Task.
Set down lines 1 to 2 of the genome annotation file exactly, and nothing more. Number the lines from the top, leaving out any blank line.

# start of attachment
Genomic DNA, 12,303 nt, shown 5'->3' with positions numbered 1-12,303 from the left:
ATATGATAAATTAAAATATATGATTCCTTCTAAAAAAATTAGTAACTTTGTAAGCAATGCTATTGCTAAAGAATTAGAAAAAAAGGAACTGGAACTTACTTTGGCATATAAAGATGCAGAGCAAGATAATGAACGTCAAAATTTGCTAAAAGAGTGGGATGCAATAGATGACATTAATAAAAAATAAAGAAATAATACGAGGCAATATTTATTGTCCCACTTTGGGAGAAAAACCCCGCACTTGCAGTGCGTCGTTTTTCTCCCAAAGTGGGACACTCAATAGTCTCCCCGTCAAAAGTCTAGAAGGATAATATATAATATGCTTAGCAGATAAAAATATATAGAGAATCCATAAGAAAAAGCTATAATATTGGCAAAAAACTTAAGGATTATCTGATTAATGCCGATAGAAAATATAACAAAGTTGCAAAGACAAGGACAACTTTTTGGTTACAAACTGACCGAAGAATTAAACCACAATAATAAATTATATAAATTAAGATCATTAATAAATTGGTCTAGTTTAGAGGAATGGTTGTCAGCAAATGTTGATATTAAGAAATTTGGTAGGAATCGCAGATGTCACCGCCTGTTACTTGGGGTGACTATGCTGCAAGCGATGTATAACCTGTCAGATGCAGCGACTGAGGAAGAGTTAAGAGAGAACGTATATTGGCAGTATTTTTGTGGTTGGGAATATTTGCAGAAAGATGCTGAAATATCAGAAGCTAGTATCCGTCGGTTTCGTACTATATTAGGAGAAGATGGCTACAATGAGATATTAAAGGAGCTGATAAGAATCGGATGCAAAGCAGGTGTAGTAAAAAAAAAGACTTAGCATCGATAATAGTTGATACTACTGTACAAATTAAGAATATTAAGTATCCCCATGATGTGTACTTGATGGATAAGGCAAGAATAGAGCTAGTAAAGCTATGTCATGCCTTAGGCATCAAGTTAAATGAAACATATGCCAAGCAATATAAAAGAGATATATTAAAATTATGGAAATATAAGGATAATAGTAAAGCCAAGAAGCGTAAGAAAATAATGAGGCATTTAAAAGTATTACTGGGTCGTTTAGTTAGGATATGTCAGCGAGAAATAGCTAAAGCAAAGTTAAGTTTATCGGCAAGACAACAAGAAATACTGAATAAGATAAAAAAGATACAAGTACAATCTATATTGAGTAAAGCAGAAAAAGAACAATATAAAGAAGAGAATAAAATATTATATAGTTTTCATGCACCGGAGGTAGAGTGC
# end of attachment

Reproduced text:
Genomic DNA, 12,303 nt, shown 5'->3' with positions numbered 1-12,303 from the left:
ATATGATAAATTAAAATATATGATTCCTTCTAAAAAAATTAGTAACTTTGTAAGCAATGCTATTGCTAAAGAATTAGAAAAAAAGGAACTGGAACTTACTTTGGCATATAAAGATGCAGAGCAAGATAATGAACGTCAAAATTTGCTAAAAGAGTGGGATGCAATAGATGACATTAATAAAAAATAAAGAAATAATACGAGGCAATATTTATTGTCCCACTTTGGGAGAAAAACCCCGCACTTGCAGTGCGTCGTTTTTCTCCCAAAGTGGGACACTCAATAGTCTCCCCGTCAAAAGTCTAGAAGGATAATATATAATATGCTTAGCAGATAAAAATATATAGAGAATCCATAAGAAAAAGCTATAATATTGGCAAAAAACTTAAGGATTATCTGATTAATGCCGATAGAAAATATAACAAAGTTGCAAAGACAAGGACAACTTTTTGGTTACAAACTGACCGAAGAATTAAACCACAATAATAAATTATATAAATTAAGATCATTAATAAATTGGTCTAGTTTAGAGGAATGGTTGTCAGCAAATGTTGATATTAAGAAATTTGGTAGGAATCGCAGATGTCACCGCCTGTTACTTGGGGTGACTATGCTGCAAGCGATGTATAACCTGTCAGATGCAGCGACTGAGGAAGAGTTAAGAGAGAACGTATATTGGCAGTATTTTTGTGGTTGGGAATATTTGCAGAAAGATGCTGAAATATCAGAAGCTAGTATCCGTCGGTTTCGTACTATATTAGGAGAAGATGGCTACAATGAGATATTAAAGGAGCTGATAAGAATCGGATGCAAAGCAGGTGTAGTAAAAAAAAAGACTTAGCATCGATAATAGTTGATACTACTGTACAAATTAAGAATATTAAGTATCCCCATGATGTGTACTTGATGGATAAGGCAAGAATAGAGCTAGTAAAGCTATGTCATGCCTTAGGCATCAAGTTAAATGAAACATATGCCAAGCAATATAAAAGAGATATATTAAAATTATGGAAATATAAGGATAATAGTAAAGCCAAGAAGCGTAAGAAAATAATGAGGCATTTAAAAGTATTACTGGGTCGTTTAGTTAGGATATGTCAGCGAGAAATAGCTAAAGCAAAGTTAAGTTTATCGGCAAGACAACAAGAAATACTGAATAAGATAAAAAAGATACAAGTACAATCTATATTGAGTAAAGCAGAAAAAGAACAATATAAAGAAGAGAATAAAATATTATATAGTTTTCATGCACCGGAGGTAGAGTGC